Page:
1 year ago
Which side makes a better case?
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  • a year ago

    @mani_bharathy

  • a year ago

    Again, We are not able to reach to any conclusion. Fun debate though

  • a year ago

    @mani_bharathy @sharkb8

    I think that sharkb8 misunderstood mani_bharathy’s argument at the start of the round. As far as I can tell (and based on his citation of scientific discoveries), mani_bharathy isn’t saying that we should believe whatever idea is consistent with reality (this is what I think sharkb8 understands it as, since he brought up presuppositional Christians as a counterpoint). Instead, he is saying that we should believe whatever idea is MORE consistent with reality.

    For example, if we assume that there is no god, then it makes sense that babies are born with fatal birth defects because our planet is an accident, so nothing in the universe really cares about those babies. On the other hand, if we assume that an omnipotent, omnibenevolent god exists, then it doesn’t make sense that babies are born with fatal birth defects because god should be both willing and able to stop that.
    You may not agree with that specific example, but my point is that if one idea is inconsistent with reality and the other is consistent with reality, then we can reject the one that is inconsistent.

    I think that mani_bharathy is trying to say that the idea that we have a purpose is inconsistent with certain realities of the universe, and therefore should be rejected.

    With less than 5 minutes left in the debate, sharkb8 told mani_bharathy, “you haven’t made any arguments!” But the reason he hadn’t given any arguments was because sharkb8 stopped him at this framing issue before he could get to his arguments.

    The question isn’t whether mani_bharathy’s belief is practical, it’s whether it fits the evidence AND whether the idea of human purpose DOESN’T fit the evidence.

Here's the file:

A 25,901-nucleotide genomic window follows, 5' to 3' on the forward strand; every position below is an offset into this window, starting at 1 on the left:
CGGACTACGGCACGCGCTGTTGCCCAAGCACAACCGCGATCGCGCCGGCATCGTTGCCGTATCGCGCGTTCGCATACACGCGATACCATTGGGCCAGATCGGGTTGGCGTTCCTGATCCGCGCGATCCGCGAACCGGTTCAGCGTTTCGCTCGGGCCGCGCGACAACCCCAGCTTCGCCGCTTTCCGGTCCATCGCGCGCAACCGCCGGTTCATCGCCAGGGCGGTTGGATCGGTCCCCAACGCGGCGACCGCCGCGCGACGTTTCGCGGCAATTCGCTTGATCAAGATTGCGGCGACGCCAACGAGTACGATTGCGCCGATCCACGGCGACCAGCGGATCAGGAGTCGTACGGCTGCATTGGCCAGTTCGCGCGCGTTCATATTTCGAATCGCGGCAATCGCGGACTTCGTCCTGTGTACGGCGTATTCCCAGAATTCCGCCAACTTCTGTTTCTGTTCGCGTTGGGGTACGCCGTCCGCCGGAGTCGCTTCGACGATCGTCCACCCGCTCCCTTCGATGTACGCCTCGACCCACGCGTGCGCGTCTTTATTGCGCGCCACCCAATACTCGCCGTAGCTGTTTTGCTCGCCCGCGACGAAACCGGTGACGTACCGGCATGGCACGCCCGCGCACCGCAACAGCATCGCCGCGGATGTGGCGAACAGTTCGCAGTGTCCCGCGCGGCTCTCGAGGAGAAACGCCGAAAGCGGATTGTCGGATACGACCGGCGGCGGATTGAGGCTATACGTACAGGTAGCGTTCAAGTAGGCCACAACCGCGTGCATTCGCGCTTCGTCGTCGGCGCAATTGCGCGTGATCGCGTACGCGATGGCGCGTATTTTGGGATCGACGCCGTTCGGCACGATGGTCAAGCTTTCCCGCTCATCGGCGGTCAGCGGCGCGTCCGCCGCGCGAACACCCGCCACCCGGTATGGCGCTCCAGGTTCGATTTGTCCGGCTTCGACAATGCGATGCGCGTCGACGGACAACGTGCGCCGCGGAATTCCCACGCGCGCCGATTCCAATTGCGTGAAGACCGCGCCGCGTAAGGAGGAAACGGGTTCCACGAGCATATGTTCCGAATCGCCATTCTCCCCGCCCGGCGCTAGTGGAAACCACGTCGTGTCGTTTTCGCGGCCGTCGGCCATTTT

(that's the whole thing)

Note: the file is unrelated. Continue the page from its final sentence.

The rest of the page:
Unfortunately, since the debate was almost entirely focused on framing, I’m going to have to vote draw on this.

    • a year ago

      @kyrothehero Yep. I think you got my point. But @sharkb8 was reluctant to agree on that. So we had to spend the whole time on the framework itself

    • a year ago

      @kyrothehero oh I know that's what he's saying, but it's totally inaccurate. We had another debate on the same topic and the whole time he kept saying "well we have to choose one" and I kept saying no we don't. There is absolutely no reason why we have to pick between there being an objective purpose or there not being an objective purpose to humanity. You "can" pick which one you personally believe, but there's nothing that requires us to choose, and it's logically invalid to do so since we don't have the necessary knowledge to do so in the first place.

      Mani isn't saying, showing, or proving that there is no purpose to humanity. He's just saying he doesn't personally see one. But that's irrelevant because human's aren't capable of seeing it in the first place.